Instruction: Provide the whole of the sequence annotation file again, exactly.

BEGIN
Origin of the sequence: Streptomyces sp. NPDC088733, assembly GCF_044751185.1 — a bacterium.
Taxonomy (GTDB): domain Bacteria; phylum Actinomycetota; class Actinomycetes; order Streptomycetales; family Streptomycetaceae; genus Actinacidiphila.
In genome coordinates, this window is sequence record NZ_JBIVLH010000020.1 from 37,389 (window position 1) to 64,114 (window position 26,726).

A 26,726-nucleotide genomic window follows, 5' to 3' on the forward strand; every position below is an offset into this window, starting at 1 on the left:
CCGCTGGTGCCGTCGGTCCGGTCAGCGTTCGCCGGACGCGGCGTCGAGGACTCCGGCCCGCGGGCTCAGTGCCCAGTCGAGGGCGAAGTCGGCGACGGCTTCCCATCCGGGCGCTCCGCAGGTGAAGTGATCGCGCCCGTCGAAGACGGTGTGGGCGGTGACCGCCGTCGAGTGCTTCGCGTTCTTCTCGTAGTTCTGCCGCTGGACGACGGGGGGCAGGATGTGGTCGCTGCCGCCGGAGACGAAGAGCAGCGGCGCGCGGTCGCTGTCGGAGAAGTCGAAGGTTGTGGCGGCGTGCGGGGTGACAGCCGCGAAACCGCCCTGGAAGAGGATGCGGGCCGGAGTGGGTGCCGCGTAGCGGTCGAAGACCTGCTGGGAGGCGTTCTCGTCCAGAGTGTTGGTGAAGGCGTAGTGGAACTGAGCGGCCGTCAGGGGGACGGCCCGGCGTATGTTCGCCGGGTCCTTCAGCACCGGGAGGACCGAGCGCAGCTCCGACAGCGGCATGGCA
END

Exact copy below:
Origin of the sequence: Streptomyces sp. NPDC088733, assembly GCF_044751185.1 — a bacterium.
Taxonomy (GTDB): domain Bacteria; phylum Actinomycetota; class Actinomycetes; order Streptomycetales; family Streptomycetaceae; genus Actinacidiphila.
In genome coordinates, this window is sequence record NZ_JBIVLH010000020.1 from 37,389 (window position 1) to 64,114 (window position 26,726).

A 26,726-nucleotide genomic window follows, 5' to 3' on the forward strand; every position below is an offset into this window, starting at 1 on the left:
CCGCTGGTGCCGTCGGTCCGGTCAGCGTTCGCCGGACGCGGCGTCGAGGACTCCGGCCCGCGGGCTCAGTGCCCAGTCGAGGGCGAAGTCGGCGACGGCTTCCCATCCGGGCGCTCCGCAGGTGAAGTGATCGCGCCCGTCGAAGACGGTGTGGGCGGTGACCGCCGTCGAGTGCTTCGCGTTCTTCTCGTAGTTCTGCCGCTGGACGACGGGGGGCAGGATGTGGTCGCTGCCGCCGGAGACGAAGAGCAGCGGCGCGCGGTCGCTGTCGGAGAAGTCGAAGGTTGTGGCGGCGTGCGGGGTGACAGCCGCGAAACCGCCCTGGAAGAGGATGCGGGCCGGAGTGGGTGCCGCGTAGCGGTCGAAGACCTGCTGGGAGGCGTTCTCGTCCAGAGTGTTGGTGAAGGCGTAGTGGAACTGAGCGGCCGTCAGGGGGACGGCCCGGCGTATGTTCGCCGGGTCCTTCAGCACCGGGAGGACCGAGCGCAGCTCCGACAGCGGCATGGCA